Northern Caddis Pupae color

ceviche

Active Member
#1
While I don't have a picture of what I assume was an adult Northern Caddis (seen on the surface of a Puget Sound Lowland lake and ginger colored as it worked its wings into shape), what I'm interested in is the color of the pupa form. I've been snooping all kinds of books and across the Internet, and I still haven't found anything obvious. Can anyone help me out with this?
 

Taxon

Moderator
Staff member
#2
Hi ceviche-

Sorry, but this is an likely an impossible task absent a photo of the emerging caddisfly.
 

Preston

Active Member
#3
Caddis pupae, of course, occur in a variety of colors depending on the species. None of my sources identify "Northern Caddis" as a species. Just a note on nomenclature: Pupae is the plural form (singular: "pupa", just as larva is singular and larvae plural).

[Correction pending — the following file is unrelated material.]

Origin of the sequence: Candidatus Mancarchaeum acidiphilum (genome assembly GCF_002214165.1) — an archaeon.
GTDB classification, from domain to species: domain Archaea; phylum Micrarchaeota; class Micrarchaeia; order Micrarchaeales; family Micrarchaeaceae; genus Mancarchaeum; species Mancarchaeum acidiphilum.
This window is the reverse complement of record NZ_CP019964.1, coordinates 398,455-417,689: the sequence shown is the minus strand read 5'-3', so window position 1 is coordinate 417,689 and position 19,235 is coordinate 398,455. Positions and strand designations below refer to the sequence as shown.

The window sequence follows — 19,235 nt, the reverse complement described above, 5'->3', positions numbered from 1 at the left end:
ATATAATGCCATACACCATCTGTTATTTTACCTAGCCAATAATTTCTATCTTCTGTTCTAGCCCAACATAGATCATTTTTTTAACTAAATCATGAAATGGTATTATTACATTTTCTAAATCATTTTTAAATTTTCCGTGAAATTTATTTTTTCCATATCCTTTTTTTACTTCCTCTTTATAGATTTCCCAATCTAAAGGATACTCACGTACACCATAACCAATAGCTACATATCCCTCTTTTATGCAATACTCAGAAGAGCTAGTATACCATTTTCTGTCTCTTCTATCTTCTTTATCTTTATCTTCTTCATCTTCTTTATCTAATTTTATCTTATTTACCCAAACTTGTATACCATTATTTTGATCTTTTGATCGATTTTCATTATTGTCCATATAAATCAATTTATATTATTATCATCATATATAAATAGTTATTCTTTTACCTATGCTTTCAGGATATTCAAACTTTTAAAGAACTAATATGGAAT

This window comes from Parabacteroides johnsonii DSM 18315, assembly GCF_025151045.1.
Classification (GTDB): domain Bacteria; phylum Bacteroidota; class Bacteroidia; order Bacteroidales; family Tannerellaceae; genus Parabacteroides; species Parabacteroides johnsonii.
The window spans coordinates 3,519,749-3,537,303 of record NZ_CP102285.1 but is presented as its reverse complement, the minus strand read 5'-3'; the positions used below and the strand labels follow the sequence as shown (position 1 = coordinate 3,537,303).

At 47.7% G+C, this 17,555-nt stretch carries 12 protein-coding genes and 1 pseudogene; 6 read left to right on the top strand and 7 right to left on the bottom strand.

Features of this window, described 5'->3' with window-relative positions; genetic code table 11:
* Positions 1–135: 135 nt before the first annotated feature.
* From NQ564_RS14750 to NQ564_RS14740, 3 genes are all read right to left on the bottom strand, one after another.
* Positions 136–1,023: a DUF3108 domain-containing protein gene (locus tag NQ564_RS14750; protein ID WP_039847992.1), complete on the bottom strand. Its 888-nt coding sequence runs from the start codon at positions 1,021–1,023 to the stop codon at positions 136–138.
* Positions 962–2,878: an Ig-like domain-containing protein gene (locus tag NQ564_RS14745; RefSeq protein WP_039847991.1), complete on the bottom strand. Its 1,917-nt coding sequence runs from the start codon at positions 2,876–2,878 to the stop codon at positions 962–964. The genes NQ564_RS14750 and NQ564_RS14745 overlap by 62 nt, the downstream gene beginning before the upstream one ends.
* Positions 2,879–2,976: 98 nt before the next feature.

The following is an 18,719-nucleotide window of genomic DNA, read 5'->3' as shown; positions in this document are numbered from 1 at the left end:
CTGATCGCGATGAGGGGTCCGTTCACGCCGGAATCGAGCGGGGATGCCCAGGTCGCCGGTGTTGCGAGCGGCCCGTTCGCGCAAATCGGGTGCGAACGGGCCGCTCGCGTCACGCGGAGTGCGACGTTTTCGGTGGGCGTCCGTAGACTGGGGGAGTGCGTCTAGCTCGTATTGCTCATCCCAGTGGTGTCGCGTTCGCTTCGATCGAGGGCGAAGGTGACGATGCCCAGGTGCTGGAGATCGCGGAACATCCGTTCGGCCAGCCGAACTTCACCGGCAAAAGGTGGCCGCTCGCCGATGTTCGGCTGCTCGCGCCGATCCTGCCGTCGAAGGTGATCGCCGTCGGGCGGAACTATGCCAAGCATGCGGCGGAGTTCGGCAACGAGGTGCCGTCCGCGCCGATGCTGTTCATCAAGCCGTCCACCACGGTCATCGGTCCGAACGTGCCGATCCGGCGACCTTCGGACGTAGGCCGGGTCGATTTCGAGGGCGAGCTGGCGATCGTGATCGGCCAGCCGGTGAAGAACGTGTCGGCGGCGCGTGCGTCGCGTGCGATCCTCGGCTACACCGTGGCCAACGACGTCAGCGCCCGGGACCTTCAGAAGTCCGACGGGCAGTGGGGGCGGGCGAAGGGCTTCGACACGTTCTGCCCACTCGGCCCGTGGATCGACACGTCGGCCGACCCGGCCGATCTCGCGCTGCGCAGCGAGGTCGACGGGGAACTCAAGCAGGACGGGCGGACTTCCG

ceviche

Active Member
#4
Hi ceviche-

Sorry, but this is an likely an impossible task absent a photo of the emerging caddisfly.
Yeah, I should've considered that and the vagaries of ID: antenna length, wing pattern and shape, overall length, etc...

I'll do better next time.

--Dave
 

Taxon

Moderator
Staff member
#5
Caddis pupae, of course, occur in a variety of colors depending on the species. None of my sources identify "Northern Caddis" as a species. Just a note on nomenclature: Pupae is the plural form (singular: "pupa", just as larva is singular and larvae plural).
Hi Preston,

Northern Caddisflies (or Northern Casemakers) are common names for Trichoptera family Limnephilinae. You probably already know that. However, for others who don't, here is a link to Caddisfly Taxonomic Structure.
 

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